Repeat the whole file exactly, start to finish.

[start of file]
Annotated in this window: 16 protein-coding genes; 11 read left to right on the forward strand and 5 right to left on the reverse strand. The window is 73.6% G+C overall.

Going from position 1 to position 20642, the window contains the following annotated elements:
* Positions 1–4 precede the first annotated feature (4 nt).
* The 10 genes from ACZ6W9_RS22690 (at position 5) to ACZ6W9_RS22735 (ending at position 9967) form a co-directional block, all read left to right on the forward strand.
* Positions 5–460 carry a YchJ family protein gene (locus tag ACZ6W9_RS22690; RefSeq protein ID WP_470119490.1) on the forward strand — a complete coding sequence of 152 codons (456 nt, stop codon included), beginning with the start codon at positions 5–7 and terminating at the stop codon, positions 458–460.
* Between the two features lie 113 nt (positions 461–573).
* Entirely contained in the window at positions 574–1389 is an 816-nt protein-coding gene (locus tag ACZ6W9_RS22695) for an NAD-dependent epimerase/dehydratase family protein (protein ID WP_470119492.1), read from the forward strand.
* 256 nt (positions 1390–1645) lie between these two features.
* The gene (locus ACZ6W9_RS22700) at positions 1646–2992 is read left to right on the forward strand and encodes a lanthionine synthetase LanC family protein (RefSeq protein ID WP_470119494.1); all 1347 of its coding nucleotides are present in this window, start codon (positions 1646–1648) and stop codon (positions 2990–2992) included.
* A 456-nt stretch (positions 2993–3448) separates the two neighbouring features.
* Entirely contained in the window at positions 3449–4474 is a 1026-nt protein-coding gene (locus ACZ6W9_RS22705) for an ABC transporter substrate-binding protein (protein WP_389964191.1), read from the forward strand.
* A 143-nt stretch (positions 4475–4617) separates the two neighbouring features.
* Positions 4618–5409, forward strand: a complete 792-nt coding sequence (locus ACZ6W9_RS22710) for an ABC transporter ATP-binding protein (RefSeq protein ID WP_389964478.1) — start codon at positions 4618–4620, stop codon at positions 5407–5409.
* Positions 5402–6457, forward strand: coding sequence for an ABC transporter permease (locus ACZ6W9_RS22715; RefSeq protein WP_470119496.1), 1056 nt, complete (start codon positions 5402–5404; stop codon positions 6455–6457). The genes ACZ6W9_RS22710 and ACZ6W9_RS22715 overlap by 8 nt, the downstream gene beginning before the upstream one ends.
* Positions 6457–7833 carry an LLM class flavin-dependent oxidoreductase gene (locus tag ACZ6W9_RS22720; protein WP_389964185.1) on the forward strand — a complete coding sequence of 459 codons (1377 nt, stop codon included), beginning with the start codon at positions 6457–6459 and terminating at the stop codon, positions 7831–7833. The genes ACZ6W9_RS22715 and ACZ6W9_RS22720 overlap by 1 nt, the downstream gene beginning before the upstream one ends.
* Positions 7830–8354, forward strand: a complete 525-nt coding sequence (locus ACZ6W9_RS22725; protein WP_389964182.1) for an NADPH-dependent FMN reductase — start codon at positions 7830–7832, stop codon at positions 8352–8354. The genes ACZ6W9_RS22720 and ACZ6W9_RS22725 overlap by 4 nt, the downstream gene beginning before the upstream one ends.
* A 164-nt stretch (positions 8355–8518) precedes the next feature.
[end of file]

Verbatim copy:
Annotated in this window: 16 protein-coding genes; 11 read left to right on the forward strand and 5 right to left on the reverse strand. The window is 73.6% G+C overall.

Going from position 1 to position 20642, the window contains the following annotated elements:
* Positions 1–4 precede the first annotated feature (4 nt).
* The 10 genes from ACZ6W9_RS22690 (at position 5) to ACZ6W9_RS22735 (ending at position 9967) form a co-directional block, all read left to right on the forward strand.
* Positions 5–460 carry a YchJ family protein gene (locus tag ACZ6W9_RS22690; RefSeq protein ID WP_470119490.1) on the forward strand — a complete coding sequence of 152 codons (456 nt, stop codon included), beginning with the start codon at positions 5–7 and terminating at the stop codon, positions 458–460.
* Between the two features lie 113 nt (positions 461–573).
* Entirely contained in the window at positions 574–1389 is an 816-nt protein-coding gene (locus tag ACZ6W9_RS22695) for an NAD-dependent epimerase/dehydratase family protein (protein ID WP_470119492.1), read from the forward strand.
* 256 nt (positions 1390–1645) lie between these two features.
* The gene (locus ACZ6W9_RS22700) at positions 1646–2992 is read left to right on the forward strand and encodes a lanthionine synthetase LanC family protein (RefSeq protein ID WP_470119494.1); all 1347 of its coding nucleotides are present in this window, start codon (positions 1646–1648) and stop codon (positions 2990–2992) included.
* A 456-nt stretch (positions 2993–3448) separates the two neighbouring features.
* Entirely contained in the window at positions 3449–4474 is a 1026-nt protein-coding gene (locus ACZ6W9_RS22705) for an ABC transporter substrate-binding protein (protein WP_389964191.1), read from the forward strand.
* A 143-nt stretch (positions 4475–4617) separates the two neighbouring features.
* Positions 4618–5409, forward strand: a complete 792-nt coding sequence (locus ACZ6W9_RS22710) for an ABC transporter ATP-binding protein (RefSeq protein ID WP_389964478.1) — start codon at positions 4618–4620, stop codon at positions 5407–5409.
* Positions 5402–6457, forward strand: coding sequence for an ABC transporter permease (locus ACZ6W9_RS22715; RefSeq protein WP_470119496.1), 1056 nt, complete (start codon positions 5402–5404; stop codon positions 6455–6457). The genes ACZ6W9_RS22710 and ACZ6W9_RS22715 overlap by 8 nt, the downstream gene beginning before the upstream one ends.
* Positions 6457–7833 carry an LLM class flavin-dependent oxidoreductase gene (locus tag ACZ6W9_RS22720; protein WP_389964185.1) on the forward strand — a complete coding sequence of 459 codons (1377 nt, stop codon included), beginning with the start codon at positions 6457–6459 and terminating at the stop codon, positions 7831–7833. The genes ACZ6W9_RS22715 and ACZ6W9_RS22720 overlap by 1 nt, the downstream gene beginning before the upstream one ends.
* Positions 7830–8354, forward strand: a complete 525-nt coding sequence (locus ACZ6W9_RS22725; protein WP_389964182.1) for an NADPH-dependent FMN reductase — start codon at positions 7830–7832, stop codon at positions 8352–8354. The genes ACZ6W9_RS22720 and ACZ6W9_RS22725 overlap by 4 nt, the downstream gene beginning before the upstream one ends.
* A 164-nt stretch (positions 8355–8518) precedes the next feature.